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This Year at the Passover Seder, Remember to Gossip

03/24/2012 11:52 EDT | Updated 05/24/2012 05:12 EDT

This year the first night of Passover Seder is Friday night, April 6th. And on this special and holy night, I want to encourage everyone who participates in a Seder to "gossip."

C'mon rabbi! You know that it is a great sin to gossip, so why would you tell us to "gossip" on the night of the Seder?

For Jews the Seder night is the most regal night of the year as we celebrate freedom and the fact that we have the ability to stand before God and worship Him and not the Pharaohs of the world.

We recall our bondage to Pharaoh in Egypt and we say, "We were slaves to Pharaoh in Egypt. But now we are free." But unfortunately we are not all free. There are women amongst us who are agunot, women who are chained to a dead marriage, and are unable to live their life in freedom. We must remember them and talk about them at the Seder as we celebrate our own Festival of Freedom.

Below is an excerpt from my bookFifty-four Pickup: Fifteen Minute Inspirational Torah Lessons. It introduces the story of one Agunah by the name of Tamar Epstein, whose ex-husband, Aharon Friedman now works for the very powerful Congressman, Dave Camp, who is the current Chairman of the House Ways and Means Committee.

When Dave Camp was asked about the tragic situation that Tamar Epstein finds herself in, he dismissed it as mere "gossip" and said he was not interested in it. He is wrong. The point of the Seder is that we must always remember that we were once enslaved in the chains of Egypt and that we too must make sure to free anyone who we see shackled by the chains of bondage.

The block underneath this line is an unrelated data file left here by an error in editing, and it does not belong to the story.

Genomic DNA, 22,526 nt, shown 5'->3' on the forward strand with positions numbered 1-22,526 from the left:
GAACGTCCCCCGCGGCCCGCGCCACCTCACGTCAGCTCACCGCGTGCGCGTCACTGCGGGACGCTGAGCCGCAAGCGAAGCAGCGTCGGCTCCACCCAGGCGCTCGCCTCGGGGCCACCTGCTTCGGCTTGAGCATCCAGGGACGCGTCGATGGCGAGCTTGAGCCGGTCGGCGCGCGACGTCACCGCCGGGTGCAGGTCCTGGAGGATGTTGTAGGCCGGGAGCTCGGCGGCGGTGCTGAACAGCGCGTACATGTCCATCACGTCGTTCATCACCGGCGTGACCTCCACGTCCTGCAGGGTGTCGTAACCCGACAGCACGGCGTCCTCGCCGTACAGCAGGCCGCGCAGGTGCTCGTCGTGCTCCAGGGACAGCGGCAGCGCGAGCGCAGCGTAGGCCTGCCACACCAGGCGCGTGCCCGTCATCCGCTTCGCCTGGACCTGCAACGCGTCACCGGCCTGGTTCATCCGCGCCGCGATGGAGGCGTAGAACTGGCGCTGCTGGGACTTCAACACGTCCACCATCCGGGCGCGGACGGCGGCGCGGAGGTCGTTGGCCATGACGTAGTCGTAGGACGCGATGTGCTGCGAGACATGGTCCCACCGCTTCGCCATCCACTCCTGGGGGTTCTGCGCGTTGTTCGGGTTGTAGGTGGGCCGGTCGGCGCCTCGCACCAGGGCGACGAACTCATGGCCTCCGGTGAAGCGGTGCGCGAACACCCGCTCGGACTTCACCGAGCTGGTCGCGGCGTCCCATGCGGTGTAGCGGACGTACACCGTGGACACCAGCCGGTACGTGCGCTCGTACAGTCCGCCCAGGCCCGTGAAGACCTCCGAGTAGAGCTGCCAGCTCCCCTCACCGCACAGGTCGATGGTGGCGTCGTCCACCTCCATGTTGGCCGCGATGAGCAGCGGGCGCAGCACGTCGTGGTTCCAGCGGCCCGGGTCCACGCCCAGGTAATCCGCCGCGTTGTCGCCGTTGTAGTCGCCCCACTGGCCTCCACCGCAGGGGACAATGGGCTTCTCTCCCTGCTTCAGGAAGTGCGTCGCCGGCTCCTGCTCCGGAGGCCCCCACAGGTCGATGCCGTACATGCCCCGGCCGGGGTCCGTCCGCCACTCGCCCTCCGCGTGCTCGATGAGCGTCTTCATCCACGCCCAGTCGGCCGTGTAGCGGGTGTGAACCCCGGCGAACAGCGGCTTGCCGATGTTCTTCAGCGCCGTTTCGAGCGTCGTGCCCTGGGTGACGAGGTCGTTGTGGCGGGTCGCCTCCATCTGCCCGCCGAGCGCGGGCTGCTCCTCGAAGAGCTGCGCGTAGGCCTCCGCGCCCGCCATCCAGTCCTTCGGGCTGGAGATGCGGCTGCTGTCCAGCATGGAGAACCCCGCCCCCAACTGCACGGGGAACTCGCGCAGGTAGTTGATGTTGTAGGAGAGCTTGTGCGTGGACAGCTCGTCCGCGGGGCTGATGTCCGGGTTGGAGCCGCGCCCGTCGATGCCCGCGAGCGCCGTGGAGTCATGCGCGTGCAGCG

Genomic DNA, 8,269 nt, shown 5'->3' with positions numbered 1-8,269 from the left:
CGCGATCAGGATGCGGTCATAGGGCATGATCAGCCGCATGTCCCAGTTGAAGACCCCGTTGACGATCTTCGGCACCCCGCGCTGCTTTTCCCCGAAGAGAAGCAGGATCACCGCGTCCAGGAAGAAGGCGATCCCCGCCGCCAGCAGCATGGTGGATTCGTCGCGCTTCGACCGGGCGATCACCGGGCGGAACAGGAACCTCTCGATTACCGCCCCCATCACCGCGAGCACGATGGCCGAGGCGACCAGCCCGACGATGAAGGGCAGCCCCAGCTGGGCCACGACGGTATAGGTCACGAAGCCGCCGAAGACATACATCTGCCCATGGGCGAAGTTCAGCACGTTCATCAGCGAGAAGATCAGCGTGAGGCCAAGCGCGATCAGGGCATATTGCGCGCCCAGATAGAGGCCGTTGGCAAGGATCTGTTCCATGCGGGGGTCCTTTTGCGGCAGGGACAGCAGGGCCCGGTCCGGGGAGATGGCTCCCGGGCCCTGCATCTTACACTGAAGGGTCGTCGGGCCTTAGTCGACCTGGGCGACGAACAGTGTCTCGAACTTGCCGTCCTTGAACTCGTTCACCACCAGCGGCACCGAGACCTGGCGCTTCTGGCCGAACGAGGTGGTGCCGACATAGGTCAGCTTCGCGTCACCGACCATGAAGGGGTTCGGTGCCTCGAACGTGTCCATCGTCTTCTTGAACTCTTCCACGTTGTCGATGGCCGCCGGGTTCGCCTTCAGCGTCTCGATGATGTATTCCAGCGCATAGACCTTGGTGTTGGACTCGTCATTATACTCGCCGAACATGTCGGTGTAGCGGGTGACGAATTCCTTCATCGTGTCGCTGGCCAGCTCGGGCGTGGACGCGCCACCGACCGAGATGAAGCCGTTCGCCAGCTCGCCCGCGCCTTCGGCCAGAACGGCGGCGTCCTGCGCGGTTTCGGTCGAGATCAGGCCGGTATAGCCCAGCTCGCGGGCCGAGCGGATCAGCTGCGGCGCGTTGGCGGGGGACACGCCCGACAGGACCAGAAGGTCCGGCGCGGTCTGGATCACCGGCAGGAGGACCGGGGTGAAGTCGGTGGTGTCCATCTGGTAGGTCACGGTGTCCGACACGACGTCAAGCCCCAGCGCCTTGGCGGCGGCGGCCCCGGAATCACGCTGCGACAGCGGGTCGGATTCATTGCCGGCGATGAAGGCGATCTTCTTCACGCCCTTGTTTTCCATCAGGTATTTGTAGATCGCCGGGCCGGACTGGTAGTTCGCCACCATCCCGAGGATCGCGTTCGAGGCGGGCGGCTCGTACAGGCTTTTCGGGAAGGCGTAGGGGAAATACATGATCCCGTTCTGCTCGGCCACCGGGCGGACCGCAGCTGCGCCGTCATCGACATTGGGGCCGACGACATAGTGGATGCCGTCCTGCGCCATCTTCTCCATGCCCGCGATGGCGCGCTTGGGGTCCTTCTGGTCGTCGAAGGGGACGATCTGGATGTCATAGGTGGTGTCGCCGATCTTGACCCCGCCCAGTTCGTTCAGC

This year at the Passover Seder, let's all try to unchain Tamar Epstein with our "gossip".

I met Tamar on Sunday, December 19, 2010. She is a 27-year-old graduate of Yeshiva University's Stern College and the mother of a three-year-old child. Although she was surrounded by family, friends, and literally hundreds of supporters, she had tears in her eyes.

She said to me, "I never thought it could happen to me. If it could happen to me, then it could happen to anyone."

Tamar is very brave. She is speaking out publicly and defiantly in the face of the terrible ordeal she is going through. She is currently an agunah or a "chained woman." By this we do not mean physically chained, but psychologically, emotionally, and legally chained. Despite the fact that she and Aharon have been separated for three and a half years and were civilly divorced more than a year ago, and despite the fact that financial and child custody matters have been settled, he refuses to give her a get (a Jewish divorce) and therefore she is not permitted to remarry.

I have been a rabbi long enough to know that when a contested divorce is taking place there are at minimum two different sides to the story. But when either party withholds a get and uses that as leverage, then until that matter is settled there is only one side. Period. Otherwise we are effectively giving the spouse veto power over any court's decision. Just as we would not tolerate physical coercion, we cannot tolerate emotional coercion.

I feel strongly that once there is a civil divorce there is absolutely no excuse to withhold a get. (I would actually go further and say that once there is no chance for reconciliation a get should be given immediately.) The get cannot be used as leverage to gain more money or better terms of a divorce settlement. To do such a thing is a desecration of God's name, as it is chaining the woman in an emotional fashion.

Make no mistake about it, being emotionally and psychologically chained can be just as enslaving as being physically chained. This year at the Passover Seder lets pray for Tamar to be freed from her chains!